[cnn-photo-caption image=http://i.cdn.turner.com/cnn/2011/US/01/04/arkansas.bird.mystery/story.birds.la.wafb.jpg caption="A National Wildlife Federation scientist says recent mass bird deaths were unusual, but not unprecedented." width=300 height=169]
(CNN) - Some of the nation's top experts Tuesday were looking for clues into sudden, mass deaths of birds in two states over New Year's weekend.
"This one is unusual because of the time period over which so many birds died," said LeAnn White, a field investigator with the National Wildlife Health Center in Madison, Wisconsin. The center, part of the U.S. Geological Survey, is receiving samples from Arkansas, where as many as 5,000 red-winged blackbirds and starlings fell from the sky in a square-mile area in less than an hour on New Year's Eve, according to the Arkansas Fish and Game Commission.
The center will also examine samples from Louisiana, where 500 red-winged blackbirds, starlings and grackles were found dead in Labarre.
A preliminary report conducted Monday by the Arkansas Livestock and Poultry Commission found that the birds in Beebe, Arkansas, likely died from massive trauma.
There had been reports of loud sounds in Beebe before the reports of birds falling began to come in. It's possible the sounds made the birds disoriented, and they went into sudden, chaotic flights, crashing into each other and into objects, White said. "You're disturbed, you're disoriented, you're trying to figure out where you are. We have seen some stuff like this before when there's heavy dense fog, and they'll run into towers and power lines," she said.
Other bird experts agree that that's a likely explanation. Still, the sudden deaths are quite unusual. "It's kind of a freak event," said Greg Butcher, director of bird conservation for the National Audubon Society. "You just don't see these kinds of mass deaths very frequently at all."
At this time of year, blackbirds are in huge roosts, particularly throughout the southeastern United States, he said. They generally don't fly at night.
[cnn-photo-caption image=http://i.cdn.turner.com/cnn/2011/SHOWBIZ/01/04/new.huck.finn.ew/t1larg.mark.twain.gi.jpg caption="What would Mark Twain think - unnecessary censorship or necessary evil?" width=300 height=169]
(EW.com) - What is a word worth? According to Publishers Weekly, NewSouth Books' upcoming edition of Mark Twain's seminal novel "Adventures of Huckleberry Finn" will remove all instances of the "n" word - I'll give you a hint, it's not nonesuch - present in the text and replace it with slave.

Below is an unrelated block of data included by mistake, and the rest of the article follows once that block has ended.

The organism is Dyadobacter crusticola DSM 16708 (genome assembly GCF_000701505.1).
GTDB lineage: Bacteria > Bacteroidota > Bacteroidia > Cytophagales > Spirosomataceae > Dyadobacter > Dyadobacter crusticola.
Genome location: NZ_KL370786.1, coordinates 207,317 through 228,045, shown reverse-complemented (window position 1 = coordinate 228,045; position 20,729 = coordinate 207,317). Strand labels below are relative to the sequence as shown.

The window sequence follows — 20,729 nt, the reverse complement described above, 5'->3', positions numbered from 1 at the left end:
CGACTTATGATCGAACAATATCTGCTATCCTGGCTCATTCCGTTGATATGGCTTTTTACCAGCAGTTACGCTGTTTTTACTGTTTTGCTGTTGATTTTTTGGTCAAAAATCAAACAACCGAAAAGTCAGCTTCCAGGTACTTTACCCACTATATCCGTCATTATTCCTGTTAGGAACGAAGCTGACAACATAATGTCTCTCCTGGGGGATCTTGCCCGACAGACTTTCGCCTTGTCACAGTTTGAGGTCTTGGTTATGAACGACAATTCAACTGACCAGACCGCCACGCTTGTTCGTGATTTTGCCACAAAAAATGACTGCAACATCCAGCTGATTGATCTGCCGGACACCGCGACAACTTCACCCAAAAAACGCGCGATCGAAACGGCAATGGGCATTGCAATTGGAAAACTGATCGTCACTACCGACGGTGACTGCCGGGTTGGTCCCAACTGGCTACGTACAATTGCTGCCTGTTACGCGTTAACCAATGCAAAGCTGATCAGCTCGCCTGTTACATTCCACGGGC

The new book will also remove usage of the word Injun. The effort is spearheaded by Twain expert Alan Gribben, who says his PC-ified version is not an attempt to neuter the classic but rather to update it.
"Race matters in these books," Gribben told PW. "It's a matter of how you express that in the 21st century."
Unsurprisingly, there are already those who are yelling "Censorship!" as well as others with thesauruses yelling "Bowdlerization!" and "Comstockery!"
Their position is understandable: Twain's book has been one of the most often misunderstood novels of all time, continuously being accused of perpetuating the prejudiced attitudes it is criticizing, and it's a little disheartening to see a cave-in to those who would ban a book simply because it requires context.
[cnn-photo-caption image=http://i.cdn.turner.com/cnn/2010/US/10/28/hartley.falcon.lake/t1larg.wedding.bike.jpg caption="David and Tiffany Hartley were 21 when they married in 2002. She believes he died protecting her on Falcon Lake." width=300 height=169]
(CNN) - Long before she became known as the widow of "pirate lake," she was David Hartley's tiny dancer. They flirted at a country music club in 1998, and he vowed to make her his own.
But Tiffany Young had her doubts about a boy who wore tank tops and shaved his head. "I saw him as a rowdy cowboy."
"Everyone kept telling him there would be no way he could catch me," she said. "It was kind of a game for him. His goal was to say, 'Ha ha, I got her.' "
On their first date, he escorted her to the county fair near their homes in Loveland, Colorado. After that, he wooed her nonstop. He showed up after her dance classes with flowers in hand. He left love notes on the windshield of her car. He staged picnics and dinners by candlelight. By the time her senior year in high school began, she was smitten.
"He was the kind of romantic that doesn't happen very often," Tiffany said. "He spoiled me."
They were an unlikely couple, perhaps, but they complemented each other. She smoothed out his rough edges; the partying and the bull-riding soon ended. And he forced her out of her comfort zone, challenging her to be more adventurous. They were 21 when they married in 2002.
"It was the kind of love story most people wish they had," says David's sister, Nicole Hartley.
Hot-air balloon rides, dog sledding, parasailing and scuba diving - they did it all. They also joined their church group on missions to Kenya and Juarez, Mexico. He wanted her to see the world with him.
And so she did - until September 30, when he was shot in the head while they were riding their Sea-Doo watercraft on Falcon Lake on the U.S.-Mexico border. They were taking pictures of a partially sunken church when gunmen chased them in boats. She thinks he "took a bullet" for her.